Why? For trying all he could do to recover from an injury that had plagued his otherwise exemplary career for years. His career ended not due to a chemical enhancer, or a rape, or anassault, or any of the other apparently minor misdemeanours that get a slap on the wrist.Can someone please explain how this can be?

Greig Hardman,MerewetherCOURTING A BAD REACTIONI KNOW they’re doing their job but I’ve seen it that often, and it annoys me that much, that I feel the need to say no thanks.

Almost every night on the television news there’s a report about a court case.As the accused walks from the courthouse, clearly demonstrating by their body language that they have no wish to say anything to the assembled media, our intrepid reporter feels obliged to shove a microphone in their face and throw a leading question in their direction:“what would you like to say to your victim?”, or“do you feel any remorse for your actions?”, or “would you like to apologise to … ?”.If they choose to run from the cameras, all the better. We will all view the chase. If they lose their temper and push a cameraman or woman, it will probably be replayed multiple times.I hope I’m not the only one but frankly, I think it’s sensationalism masquerading as news reporting and I choose to say no thanks.

John Buckley,FloravilleWHY BRAKE SO SUDDENLYHOW wonderfully efficient the Roads and Maritime Services are with this fiasco (“Speed stoush in Parliament”, Herald 14/3). Firstly we see illuminated signs informing everyone that the speed limit will change on March 11, for some obscure mystical reason, and then, with the illuminated signs still in place, we see that the old 70km/h speed limit signs are still in place on March 12. This begs two important questions: what is the obscure reason behind the speed limit change, and how can people be so inefficient asto carry it out with mass confusion?Oh, I forgot – a state government entity was possibly trying to get our local government to carry out the physical replacement of signs. The result doesn’t surprise me.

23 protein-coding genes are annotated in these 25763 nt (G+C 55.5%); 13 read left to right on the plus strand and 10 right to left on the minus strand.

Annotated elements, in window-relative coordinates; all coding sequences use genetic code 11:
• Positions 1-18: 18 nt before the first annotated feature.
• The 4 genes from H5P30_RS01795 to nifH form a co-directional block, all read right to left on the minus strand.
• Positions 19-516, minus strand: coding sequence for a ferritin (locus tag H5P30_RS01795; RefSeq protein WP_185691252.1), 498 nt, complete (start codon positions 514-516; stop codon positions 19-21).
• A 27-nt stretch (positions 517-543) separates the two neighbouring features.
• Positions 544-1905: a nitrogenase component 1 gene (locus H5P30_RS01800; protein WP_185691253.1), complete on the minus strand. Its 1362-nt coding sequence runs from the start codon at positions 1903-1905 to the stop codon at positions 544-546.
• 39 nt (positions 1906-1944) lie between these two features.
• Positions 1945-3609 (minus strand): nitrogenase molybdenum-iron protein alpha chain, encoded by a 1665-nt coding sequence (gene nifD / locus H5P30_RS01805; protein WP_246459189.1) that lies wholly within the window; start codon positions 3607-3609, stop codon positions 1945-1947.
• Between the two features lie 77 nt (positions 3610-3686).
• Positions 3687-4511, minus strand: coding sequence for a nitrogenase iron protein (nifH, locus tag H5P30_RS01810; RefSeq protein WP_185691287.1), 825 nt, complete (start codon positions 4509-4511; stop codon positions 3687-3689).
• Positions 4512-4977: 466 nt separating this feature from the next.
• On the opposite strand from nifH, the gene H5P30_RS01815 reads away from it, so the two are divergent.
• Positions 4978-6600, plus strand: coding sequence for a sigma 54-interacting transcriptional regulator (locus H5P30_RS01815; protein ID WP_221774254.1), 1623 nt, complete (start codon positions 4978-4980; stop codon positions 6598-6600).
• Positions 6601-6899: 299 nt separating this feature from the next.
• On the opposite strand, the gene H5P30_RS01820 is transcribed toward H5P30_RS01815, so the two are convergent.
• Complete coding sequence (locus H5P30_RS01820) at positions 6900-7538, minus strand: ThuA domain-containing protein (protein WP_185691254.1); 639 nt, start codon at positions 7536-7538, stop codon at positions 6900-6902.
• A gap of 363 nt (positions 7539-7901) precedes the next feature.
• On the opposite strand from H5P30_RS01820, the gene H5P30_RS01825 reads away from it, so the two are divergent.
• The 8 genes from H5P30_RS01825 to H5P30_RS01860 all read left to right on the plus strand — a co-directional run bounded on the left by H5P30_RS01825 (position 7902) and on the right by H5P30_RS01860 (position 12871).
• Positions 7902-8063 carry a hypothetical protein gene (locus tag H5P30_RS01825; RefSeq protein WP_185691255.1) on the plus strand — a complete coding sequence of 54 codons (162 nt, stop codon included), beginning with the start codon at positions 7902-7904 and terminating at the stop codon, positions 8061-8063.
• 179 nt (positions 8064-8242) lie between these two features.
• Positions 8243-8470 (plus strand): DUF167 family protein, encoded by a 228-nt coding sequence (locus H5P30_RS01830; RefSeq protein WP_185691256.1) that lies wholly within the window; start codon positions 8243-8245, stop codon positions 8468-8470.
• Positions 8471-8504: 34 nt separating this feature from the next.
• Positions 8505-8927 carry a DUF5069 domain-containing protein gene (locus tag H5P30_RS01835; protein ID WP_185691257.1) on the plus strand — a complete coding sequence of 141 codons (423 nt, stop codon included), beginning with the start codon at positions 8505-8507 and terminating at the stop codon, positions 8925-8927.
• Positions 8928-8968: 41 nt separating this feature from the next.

Peter Hickey,ShortlandTWO DECADES OF DISCOVERYI WOULD like to congratulate the Hunter Medical Research Institute (HMRI) on their 20thanniversary.

In their two decades, they have achieved tremendous accolades and results that have promoted Newcastle as a city that is leading the way in medical research.I always put the HMRI at the top of my list when visiting dignitaries ask what they need to know about Newcastle and where they should visit.

As a father of two children with asthma, I am particularly proud of the work that they are doing in this field. Dr Peter Gibson and his team at the HMRI are now considered an international centre of excellence for asthma and lung research.I would like to congratulate current and past HMRI Directors, Michael Nilsson, Emeritus Professor Maree Gleeson OAM and Emeritus Professor John Rostas on their work over the past 20 years, as well as the Board and its past and present directors.I look forward to the work that will be produced over the next 20 years and beyond.Thank you to all the hard working researchers, students and staff at the HMRI. You are an asset to Newcastle and the greater international community.

Tim Crakanthorp, Newcastle MP